(a) Repression of ARR expression in the lateral root primordium (stage III or IV) in the part of the root exhibiting a general, vascular expression. Note the strong expression in the outer vascular bundle opposite and on either side of the lateral root primordium.

(b) ARR5 expression is not induced in the lateral root primordium (stage III or IV) in the part of the root not exhibiting general ARR5 expression in the vascular bundle.

(c, d) Developing lateral root primordia (stages Va and Vb, respectively) with no ARR5 induction.

(e–i) Induction of ARR5 expression (arrows) in the lateral root meristem during lateral root development. (e) stage VIa; (f) stage VIb; (g) stage VII; (h,i) emergence. VB, vascular bundle; LR, lateral root.

Blue staining indicates GUS expression, and hence ARR5 expression. Results are typical of observations from more than 25 independent transgenic roots. ARR5 expression is absent during the early stages (stages III–Vb) of lateral root formation (a–d). Arrows indicate the nascent lateral root primordium, and its development into a meristem. Bars in (a–e) = 25 µm; bars in (f–i) = 50 µm.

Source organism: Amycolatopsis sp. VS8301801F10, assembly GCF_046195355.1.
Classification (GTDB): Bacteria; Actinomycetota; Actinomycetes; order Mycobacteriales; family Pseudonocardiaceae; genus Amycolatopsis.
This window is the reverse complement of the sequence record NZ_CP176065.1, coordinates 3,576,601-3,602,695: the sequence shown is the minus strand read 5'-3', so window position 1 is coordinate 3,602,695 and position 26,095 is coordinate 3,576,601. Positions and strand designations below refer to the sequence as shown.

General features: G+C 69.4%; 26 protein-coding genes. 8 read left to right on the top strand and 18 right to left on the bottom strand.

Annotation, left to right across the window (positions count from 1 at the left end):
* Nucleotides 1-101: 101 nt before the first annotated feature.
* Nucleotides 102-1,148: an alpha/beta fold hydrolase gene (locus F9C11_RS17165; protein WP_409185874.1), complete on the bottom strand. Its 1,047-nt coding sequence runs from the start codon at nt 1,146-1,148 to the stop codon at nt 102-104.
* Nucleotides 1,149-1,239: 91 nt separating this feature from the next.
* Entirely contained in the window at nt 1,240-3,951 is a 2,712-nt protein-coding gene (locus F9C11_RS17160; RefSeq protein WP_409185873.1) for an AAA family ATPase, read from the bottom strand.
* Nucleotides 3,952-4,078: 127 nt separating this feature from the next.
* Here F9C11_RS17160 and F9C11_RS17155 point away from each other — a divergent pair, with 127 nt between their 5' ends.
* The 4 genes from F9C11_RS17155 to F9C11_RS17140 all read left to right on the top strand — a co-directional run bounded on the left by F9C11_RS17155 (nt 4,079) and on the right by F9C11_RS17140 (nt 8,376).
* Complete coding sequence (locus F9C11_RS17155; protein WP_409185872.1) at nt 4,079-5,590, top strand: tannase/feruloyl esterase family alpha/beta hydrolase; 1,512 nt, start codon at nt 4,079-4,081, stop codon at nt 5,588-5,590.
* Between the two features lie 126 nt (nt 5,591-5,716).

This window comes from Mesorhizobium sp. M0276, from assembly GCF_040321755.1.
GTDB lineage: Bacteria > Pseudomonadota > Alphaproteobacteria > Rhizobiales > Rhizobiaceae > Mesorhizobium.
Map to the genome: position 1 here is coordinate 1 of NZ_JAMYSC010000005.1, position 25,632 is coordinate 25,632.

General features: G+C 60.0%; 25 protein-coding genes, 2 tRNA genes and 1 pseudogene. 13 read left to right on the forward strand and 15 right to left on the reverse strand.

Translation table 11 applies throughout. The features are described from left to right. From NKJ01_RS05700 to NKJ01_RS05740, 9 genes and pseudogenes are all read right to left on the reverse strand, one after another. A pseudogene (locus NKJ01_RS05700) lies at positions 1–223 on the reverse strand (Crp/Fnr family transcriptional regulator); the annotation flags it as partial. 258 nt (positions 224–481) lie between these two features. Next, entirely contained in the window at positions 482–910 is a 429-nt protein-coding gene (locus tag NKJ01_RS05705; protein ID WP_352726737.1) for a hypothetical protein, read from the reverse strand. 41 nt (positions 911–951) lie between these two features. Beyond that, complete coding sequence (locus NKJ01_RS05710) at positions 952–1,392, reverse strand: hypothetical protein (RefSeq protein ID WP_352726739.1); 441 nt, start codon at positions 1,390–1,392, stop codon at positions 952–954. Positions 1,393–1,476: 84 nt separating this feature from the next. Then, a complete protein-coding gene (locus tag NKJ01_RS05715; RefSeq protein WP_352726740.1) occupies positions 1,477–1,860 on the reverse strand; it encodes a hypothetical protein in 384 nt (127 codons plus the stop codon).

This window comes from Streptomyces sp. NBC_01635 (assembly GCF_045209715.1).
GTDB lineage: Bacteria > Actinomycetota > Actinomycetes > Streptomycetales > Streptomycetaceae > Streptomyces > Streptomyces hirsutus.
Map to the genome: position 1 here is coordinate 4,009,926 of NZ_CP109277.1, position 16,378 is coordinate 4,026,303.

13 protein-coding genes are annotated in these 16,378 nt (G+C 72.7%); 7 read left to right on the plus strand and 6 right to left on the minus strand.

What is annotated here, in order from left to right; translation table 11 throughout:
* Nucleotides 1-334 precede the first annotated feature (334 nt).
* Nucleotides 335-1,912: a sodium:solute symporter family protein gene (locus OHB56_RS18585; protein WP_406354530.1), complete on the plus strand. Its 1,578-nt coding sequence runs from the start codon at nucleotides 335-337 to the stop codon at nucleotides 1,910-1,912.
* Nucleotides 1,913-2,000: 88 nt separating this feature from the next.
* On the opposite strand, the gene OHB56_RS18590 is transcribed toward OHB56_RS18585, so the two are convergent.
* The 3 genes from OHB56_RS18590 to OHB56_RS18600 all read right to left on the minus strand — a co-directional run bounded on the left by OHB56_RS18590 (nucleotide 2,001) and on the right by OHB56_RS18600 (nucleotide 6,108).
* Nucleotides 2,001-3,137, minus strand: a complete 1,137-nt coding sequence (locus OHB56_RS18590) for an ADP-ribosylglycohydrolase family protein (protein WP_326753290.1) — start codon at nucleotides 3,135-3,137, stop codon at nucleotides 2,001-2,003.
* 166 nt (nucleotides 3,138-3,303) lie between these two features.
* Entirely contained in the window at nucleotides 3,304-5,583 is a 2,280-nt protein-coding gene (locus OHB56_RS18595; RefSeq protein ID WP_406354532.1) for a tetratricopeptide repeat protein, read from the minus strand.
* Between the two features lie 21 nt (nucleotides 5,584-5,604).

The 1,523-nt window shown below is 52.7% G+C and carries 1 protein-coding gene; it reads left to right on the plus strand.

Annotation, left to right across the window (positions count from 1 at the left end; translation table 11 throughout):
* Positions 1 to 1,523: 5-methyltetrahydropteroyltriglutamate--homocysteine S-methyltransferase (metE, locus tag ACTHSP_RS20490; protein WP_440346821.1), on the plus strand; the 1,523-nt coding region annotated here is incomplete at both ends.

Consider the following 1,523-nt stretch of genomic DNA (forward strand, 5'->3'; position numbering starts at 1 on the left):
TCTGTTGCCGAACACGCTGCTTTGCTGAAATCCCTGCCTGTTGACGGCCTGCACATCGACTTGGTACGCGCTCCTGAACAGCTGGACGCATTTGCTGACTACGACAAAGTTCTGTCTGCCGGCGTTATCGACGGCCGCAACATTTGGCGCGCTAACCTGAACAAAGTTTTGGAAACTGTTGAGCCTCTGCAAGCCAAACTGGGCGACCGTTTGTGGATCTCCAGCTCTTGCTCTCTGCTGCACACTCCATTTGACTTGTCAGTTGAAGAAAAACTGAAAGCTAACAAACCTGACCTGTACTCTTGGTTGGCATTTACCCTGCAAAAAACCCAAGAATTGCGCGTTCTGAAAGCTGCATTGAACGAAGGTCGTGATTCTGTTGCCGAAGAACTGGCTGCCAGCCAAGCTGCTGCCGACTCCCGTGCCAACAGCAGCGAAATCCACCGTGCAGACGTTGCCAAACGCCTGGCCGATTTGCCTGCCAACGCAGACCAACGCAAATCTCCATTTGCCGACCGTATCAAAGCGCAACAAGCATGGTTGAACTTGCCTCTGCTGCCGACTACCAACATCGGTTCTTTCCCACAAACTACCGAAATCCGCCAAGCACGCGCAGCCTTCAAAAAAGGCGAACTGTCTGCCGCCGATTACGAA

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Expression of ARR5 during nodule formation

To map ARR5 expression during nodulation, we inoculated L. japonicus hairy roots transgenic for the ARR5::GUS construct with Mesorhizobium loti and visualized GUS expression by β-glucuronic acid staining. Strikingly, the earliest induction of ARR5 we observed on Rhizobia-inoculated roots was in the curled/deformed root hairs 48 h post-inoculation (Figure 3a). Mock-inoculated roots failed to exhibit root hair deformation, and except for an occasional, very weak response in some root hairs, did not show ARR5-induced GUS expression (Figure 3b). As a further control, we inoculated the transgenic hairy roots with a strain of M. loti carrying a Tn5 insertion in nodC, which abolishes the ability to make Nod factor, and obtained the same result as with mock-inoculation, i.e. no root hair curling and cytokinin response (Figure 3c).